Page 1 of 3 123 LastLast
Results 1 to 10 of 22

Thread: Quick techie question

  1. #1
    Join Date
    Aug 2007
    Location
    Under a rock in Cambridge UK
    Posts
    1,353

    Default Quick techie question

    I am connecting my DB25's with IDC connectors and ribbon cable.

    I assume that as you look at the cable, the first wire red is pin 1, so will the second wire be pin 14?

    As in the ribbon is ordered top row, bottom row, top row, bottom row and so on..

    kind of urgent, my QM2000 arrived today and I want to play as have to be away from home for rest of the week and can't really take a laser into my hotel room

    Thanks
    Mark

  2. #2
    Join Date
    Nov 2007
    Location
    Coming to a theatre near you!
    Posts
    521

    Default

    grab a meter, as long as the cable is one to one, you're ok.

    that being said, the red stripe usually indicates the pin one side of the connector, and indeed the red conductor is usually pin one.
    but this may not always be the case. however, on a db25, yes, the first conductor would be pin one, while the second would be pin 14. but, always check first, two minutes of troubleshooting is worth the cost of your sexy, sexy interface.

    and remember, you can always make a continuity tester.
    "TO DO IS TO BE" - Nietzsche
    "TO BE IS TO DO" - Kant
    "DO BE DO BE DO" - Sinatra

  3. #3
    Join Date
    Aug 2007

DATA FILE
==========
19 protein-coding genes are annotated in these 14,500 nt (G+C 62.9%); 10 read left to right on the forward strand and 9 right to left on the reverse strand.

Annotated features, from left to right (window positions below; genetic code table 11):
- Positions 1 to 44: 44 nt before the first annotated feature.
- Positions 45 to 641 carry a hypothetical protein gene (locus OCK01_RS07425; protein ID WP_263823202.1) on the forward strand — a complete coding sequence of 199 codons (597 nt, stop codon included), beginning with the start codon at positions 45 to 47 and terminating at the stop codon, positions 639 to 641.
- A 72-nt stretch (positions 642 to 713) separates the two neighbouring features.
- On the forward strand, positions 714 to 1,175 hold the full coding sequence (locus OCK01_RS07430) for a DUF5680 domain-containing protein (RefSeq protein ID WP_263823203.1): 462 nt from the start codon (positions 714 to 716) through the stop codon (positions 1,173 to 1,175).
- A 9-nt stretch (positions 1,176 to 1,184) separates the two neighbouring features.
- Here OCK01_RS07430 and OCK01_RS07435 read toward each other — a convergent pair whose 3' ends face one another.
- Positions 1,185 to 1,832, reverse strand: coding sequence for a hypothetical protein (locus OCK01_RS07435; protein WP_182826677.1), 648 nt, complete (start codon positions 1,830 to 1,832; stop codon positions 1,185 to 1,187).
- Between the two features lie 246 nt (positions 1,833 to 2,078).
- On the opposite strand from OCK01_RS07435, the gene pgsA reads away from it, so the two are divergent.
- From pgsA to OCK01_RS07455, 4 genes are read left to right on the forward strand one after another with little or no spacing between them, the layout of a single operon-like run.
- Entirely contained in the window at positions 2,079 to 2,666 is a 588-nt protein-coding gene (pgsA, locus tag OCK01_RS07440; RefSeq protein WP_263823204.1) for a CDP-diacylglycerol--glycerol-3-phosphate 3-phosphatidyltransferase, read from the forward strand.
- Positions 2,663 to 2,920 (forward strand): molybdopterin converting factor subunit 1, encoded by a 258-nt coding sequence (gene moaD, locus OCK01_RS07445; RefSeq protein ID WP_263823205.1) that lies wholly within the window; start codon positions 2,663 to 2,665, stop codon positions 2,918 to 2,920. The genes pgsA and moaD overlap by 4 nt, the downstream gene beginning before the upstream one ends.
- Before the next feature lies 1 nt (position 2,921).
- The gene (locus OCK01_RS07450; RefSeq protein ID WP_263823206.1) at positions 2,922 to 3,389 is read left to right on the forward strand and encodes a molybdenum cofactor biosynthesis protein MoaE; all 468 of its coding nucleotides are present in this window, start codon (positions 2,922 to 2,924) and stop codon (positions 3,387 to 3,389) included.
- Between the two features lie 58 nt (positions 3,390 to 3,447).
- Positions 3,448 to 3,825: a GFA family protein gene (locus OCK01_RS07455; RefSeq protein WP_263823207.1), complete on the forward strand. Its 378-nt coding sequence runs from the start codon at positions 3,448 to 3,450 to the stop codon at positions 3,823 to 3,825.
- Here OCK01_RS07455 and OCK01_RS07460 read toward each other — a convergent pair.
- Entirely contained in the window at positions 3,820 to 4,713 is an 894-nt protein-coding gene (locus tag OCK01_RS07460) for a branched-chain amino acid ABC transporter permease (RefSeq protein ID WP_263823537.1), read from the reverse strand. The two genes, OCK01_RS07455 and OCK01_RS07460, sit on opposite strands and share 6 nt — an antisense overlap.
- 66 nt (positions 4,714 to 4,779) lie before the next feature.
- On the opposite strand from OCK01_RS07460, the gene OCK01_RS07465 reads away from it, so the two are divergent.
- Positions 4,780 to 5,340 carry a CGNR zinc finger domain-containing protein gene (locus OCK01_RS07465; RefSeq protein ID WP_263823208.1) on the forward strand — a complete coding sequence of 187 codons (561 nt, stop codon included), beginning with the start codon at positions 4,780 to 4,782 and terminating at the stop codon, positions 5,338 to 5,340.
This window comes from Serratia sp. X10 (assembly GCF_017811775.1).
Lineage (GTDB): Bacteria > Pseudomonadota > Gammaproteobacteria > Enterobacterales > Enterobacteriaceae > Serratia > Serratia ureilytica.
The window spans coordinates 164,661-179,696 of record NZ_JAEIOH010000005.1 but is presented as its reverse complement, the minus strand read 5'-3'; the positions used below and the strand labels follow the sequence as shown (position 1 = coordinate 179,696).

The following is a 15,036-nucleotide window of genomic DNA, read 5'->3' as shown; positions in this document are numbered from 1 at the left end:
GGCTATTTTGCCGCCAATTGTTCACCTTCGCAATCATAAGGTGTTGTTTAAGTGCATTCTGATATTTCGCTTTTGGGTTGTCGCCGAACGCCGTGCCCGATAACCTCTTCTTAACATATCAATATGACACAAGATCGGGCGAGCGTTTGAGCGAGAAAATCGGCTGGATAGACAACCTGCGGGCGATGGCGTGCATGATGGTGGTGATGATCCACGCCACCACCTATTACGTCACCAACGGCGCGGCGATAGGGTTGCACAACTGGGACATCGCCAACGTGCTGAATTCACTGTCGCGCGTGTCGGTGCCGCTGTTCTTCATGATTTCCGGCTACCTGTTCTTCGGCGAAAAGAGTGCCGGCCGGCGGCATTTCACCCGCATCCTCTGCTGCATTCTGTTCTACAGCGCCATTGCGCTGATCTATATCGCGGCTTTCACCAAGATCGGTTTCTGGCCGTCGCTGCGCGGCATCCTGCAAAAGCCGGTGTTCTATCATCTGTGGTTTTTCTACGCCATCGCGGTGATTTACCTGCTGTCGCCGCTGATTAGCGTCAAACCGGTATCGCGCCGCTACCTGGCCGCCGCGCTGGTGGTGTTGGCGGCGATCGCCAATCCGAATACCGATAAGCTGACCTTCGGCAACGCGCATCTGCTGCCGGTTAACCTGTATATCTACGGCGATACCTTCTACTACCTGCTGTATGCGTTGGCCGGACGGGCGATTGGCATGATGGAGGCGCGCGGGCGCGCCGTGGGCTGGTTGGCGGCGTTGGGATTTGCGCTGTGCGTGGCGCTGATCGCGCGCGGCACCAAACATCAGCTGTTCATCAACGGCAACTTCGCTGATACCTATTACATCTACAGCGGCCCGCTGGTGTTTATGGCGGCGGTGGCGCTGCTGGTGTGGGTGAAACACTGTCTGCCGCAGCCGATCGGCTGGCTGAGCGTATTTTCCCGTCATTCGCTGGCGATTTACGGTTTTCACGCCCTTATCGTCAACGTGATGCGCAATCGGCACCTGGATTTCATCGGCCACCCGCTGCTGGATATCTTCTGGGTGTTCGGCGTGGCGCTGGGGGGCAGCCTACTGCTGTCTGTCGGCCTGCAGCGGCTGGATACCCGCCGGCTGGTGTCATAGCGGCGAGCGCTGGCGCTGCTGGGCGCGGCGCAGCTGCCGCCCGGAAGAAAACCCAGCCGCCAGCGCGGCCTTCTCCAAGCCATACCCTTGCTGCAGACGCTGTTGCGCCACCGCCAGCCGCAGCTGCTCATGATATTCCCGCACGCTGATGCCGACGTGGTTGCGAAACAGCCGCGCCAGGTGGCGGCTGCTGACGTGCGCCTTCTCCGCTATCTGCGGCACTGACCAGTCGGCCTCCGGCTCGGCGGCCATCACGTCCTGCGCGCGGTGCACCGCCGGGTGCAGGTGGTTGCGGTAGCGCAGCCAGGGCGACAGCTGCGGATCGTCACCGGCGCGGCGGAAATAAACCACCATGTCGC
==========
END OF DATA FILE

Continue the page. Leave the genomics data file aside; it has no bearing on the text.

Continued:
Location
    Under a rock in Cambridge UK
    Posts
    1,353

    Default

    Thanks for that... Just wanted to check myself, I stuck a meter on it and think I am right, but would hate to kill my laser so close to the meet

  4. #4
    Join Date
    Nov 2007
    Location
    Coming to a theatre near you!
    Posts
    521

    Default

    did you check for cross-connections between adjacent conductors? when you're on a ribbon cable, that's your biggest concern. )ie, in your setup, check for contunity betweeb pins 1 and 14, etc)

    hey, no prob. any time you have a question like that, you can always plug it into google. (i was 90% certain of the red stripe thing, but a quick google query backed it up).
    "TO DO IS TO BE" - Nietzsche
    "TO BE IS TO DO" - Kant
    "DO BE DO BE DO" - Sinatra

  5. #5
    Join Date
    Aug 2007
    Location
    Under a rock in Cambridge UK
    Posts
    1,353

    Default

    hmmm, now I am not sure... I will try to myself explain better...

    I am crap at soldering, so decided to go down the crimping route. So I have a DB25 IDC and a stretch of ribbon cable. With a soldered connector I can see which wire goes where as I can colour code them.

    However, with the ribbon cable it is harder to tell and I don't want to just assume, plug it in and turn my projector into a smoke machine and not the good type

    So, I have made sure the red wire is at pin one and crimped it in. I am assuming that the next wire in the ribbon is NOT pin 2 but pin 14.. If that is the case then I can carefully count along the cable to ensure the correct wires go to the correct devices in the correct order..

    So just wanted to check my assumption was right. I'm afraid my electronics knowledge is as good as my soldering skills.

    Thanks again

    Mark

  6. #6
    Join Date
    Nov 2007
    Location
    Coming to a theatre near you!
    Posts
    521

    Default

    mark, sorry to make you nervous, everything is probably fine. here's what you need to do to check your cable out:

    if it is a single-ended cable (ie, you have one db-25 on one end, and the other end terminates in wires), then separate the 25 conductors so you have test points.

    if you have a double-ended cable (ie: each end is a db25 connector), then you can start from here:

    first off, check to make sure your cable is straight-through, ie, pin one connects to pin one and so forth.